- Gentlemen, start your drones: Judge’s ruling opens door for commercial use
- Soldier who hid, bragged about not saluting flag to be punished — in secret
- ‘Maverick’ of the seas: ‘Top Gun’ school for U.S. ship officers to launch
- Putin declares Sochi Paralympics open amid Ukrainian protest
- ‘In Jesus name, we pray’ sparks ire at Ohio council meeting
- Navy’s first laser weapon ready for prime time; drone killer to deploy this summer
- Billionaire backer: Rick Santorum ‘needs to be heard’ in 2016
- Obamacare fallout: 49 percent pessimistic; 45 percent ‘scared’
- DHS accused of holding U.S. citizen at airport, using emails to pry into her sex life
- Seattle socialist: Minimum-wage discussion skewed by ‘right-wing’ GAO analysis
Taxpayers must pay the freight for over-budget train projects
Topic - Mothers Against Drunk Driving
Mothers Against Drunk Driving (MADD) is a nonprofit organization in the United States that seeks to stop drunk driving, support those affected by drunk driving, prevent underage drinking, and overall push for stricter alcohol policy. The Irving, Texas–based organization was founded in 1980 in California by Candice Lightner after her 13-year-old daughter was killed by a drunk driver. - Source: Wikipedia
The chairman of the House transportation committee said Thursday he wants to make sure a federal roadside survey on drinking and drugged driving is being conducted appropriately after motorists complained about being forced off the road and asked to provide breath, blood and saliva samples.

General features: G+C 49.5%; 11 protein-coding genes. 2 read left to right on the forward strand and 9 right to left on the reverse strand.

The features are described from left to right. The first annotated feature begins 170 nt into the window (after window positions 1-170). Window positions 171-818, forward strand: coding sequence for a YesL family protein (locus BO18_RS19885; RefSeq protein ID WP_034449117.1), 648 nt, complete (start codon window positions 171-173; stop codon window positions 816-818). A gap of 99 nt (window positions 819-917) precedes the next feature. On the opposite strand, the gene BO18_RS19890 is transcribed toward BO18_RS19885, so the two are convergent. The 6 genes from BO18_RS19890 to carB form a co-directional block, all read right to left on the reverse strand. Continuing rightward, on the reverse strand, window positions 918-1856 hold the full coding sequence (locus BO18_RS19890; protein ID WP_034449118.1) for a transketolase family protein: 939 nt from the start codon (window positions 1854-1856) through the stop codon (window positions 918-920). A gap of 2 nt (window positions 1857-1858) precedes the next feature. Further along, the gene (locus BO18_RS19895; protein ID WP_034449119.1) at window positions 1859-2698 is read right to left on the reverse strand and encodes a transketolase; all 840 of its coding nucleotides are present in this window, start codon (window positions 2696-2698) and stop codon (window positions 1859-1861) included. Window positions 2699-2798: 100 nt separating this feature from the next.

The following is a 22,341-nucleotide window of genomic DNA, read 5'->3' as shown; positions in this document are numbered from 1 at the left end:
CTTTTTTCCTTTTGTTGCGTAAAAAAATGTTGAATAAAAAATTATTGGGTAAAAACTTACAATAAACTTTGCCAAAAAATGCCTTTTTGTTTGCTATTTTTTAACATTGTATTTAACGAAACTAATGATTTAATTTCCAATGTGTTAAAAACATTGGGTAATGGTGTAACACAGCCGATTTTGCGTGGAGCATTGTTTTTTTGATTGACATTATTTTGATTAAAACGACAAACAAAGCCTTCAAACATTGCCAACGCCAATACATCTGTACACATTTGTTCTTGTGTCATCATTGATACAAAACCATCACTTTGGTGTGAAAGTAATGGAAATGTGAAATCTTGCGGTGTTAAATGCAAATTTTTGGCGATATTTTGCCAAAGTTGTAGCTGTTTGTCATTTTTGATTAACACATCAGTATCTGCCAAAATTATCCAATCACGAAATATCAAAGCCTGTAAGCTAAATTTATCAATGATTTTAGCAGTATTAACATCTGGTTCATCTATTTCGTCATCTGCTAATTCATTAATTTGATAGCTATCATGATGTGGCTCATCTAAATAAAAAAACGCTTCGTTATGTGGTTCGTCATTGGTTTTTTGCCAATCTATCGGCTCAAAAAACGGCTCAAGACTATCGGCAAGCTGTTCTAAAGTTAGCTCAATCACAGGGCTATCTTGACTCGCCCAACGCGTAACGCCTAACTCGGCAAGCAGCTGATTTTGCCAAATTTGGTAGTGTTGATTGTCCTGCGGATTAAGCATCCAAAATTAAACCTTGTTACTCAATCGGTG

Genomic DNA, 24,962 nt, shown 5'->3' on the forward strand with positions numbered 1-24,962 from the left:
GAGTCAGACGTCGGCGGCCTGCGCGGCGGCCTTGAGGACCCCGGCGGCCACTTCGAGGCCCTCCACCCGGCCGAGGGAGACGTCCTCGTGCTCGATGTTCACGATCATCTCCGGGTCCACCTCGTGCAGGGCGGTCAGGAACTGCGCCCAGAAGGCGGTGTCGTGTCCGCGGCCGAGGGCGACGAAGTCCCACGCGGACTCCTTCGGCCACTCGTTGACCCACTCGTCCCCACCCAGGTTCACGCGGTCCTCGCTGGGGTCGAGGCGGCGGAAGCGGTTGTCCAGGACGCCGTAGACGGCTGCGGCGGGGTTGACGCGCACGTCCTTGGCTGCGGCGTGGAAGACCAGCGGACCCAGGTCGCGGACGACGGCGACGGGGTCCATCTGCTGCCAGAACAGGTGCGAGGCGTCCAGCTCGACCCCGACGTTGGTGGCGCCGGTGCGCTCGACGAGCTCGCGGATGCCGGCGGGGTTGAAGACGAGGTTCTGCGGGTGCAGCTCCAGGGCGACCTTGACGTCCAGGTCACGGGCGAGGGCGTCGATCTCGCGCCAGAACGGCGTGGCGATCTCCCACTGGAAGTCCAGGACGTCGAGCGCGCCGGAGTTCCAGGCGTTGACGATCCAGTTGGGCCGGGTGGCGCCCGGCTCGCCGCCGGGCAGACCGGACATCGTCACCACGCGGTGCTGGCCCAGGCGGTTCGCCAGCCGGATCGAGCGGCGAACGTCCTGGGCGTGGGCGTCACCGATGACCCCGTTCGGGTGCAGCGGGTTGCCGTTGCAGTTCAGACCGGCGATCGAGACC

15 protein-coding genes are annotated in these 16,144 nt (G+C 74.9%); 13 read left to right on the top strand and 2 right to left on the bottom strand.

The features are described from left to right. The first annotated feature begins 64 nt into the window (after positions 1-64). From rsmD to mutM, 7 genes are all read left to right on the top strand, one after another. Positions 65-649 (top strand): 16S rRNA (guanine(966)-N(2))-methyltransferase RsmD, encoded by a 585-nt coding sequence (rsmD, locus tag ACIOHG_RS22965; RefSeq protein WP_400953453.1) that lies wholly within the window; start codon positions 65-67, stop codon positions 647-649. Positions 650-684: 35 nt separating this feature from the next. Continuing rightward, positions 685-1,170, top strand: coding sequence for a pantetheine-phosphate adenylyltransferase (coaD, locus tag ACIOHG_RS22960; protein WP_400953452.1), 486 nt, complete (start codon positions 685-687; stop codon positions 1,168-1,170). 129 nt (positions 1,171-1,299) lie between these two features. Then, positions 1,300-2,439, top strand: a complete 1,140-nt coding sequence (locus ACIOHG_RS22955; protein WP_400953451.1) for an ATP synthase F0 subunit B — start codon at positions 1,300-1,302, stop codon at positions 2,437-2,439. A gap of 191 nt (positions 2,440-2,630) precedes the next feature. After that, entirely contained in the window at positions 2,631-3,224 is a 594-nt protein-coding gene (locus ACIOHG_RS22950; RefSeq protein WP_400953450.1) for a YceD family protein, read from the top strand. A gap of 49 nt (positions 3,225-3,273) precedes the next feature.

Mothers Against Drunk Driving gave Illinois a top rating for the state's efforts against drunken driving.
Orange cones and flashing police lights confronted Ricardo Nieves as he rounded a bend on the way to his mother's house. Before he knew what was going on, Nieves said, a man working for a government contractor stepped in front of his car and forced him to turn into a parking lot. There, a woman repeatedly tried to question him about his driving habits and asked for a mouth swab that would detect the presence of illegal or prescription drugs in his system.
Mothers Against Drunk Driving is giving Wisconsin a failing grade, saying the state doesn't do enough to deter people from driving drunk or to clamp down on people with repeated offenses.
Bars could bars stay open past 2 a.m. if cities and towns want, under a bill advanced Friday in the Colorado House.
Chattanooga police are stepping up traffic enforcement after a report showing fatal traffic accidents increased last year.
A federal attempt to lower driving-under-the-influence blood alcohol limits is falling flat in the states and even groups like Mothers Against Drunk Driving are not advocating for it.
There is a man in Massachusetts who was ordered deported from the United States in 1992. He was subsequently arrested in 2011 for driving under the influence. He admitted that the government had enough evidence to convict him, yet he somehow got a Massachusetts judge to continue his case for a year without a finding. Look out, Mothers Against Drunk Driving. Could this signal the start of a trend in intoxicated-driving sentencing?
At least three Prince George's County sheriff's deputies recently charged with offenses related to drunken driving are on the job, although their police powers have been suspended while their cases are investigated.
It is so predictable that only the amusingly named Center for Consumer Freedom, which complains about Mothers Against Drunk Driving, minimum wage, environmental protection, and human and animal welfare groups, could possibly object to People for the Ethical Treatment of Animals' (PETA) recent efforts to promote the ever-growing vegetarian food industry and make the world a kinder place for turkeys (Inside the Beltway: "Vegetarians have a squawk," Nov. 21).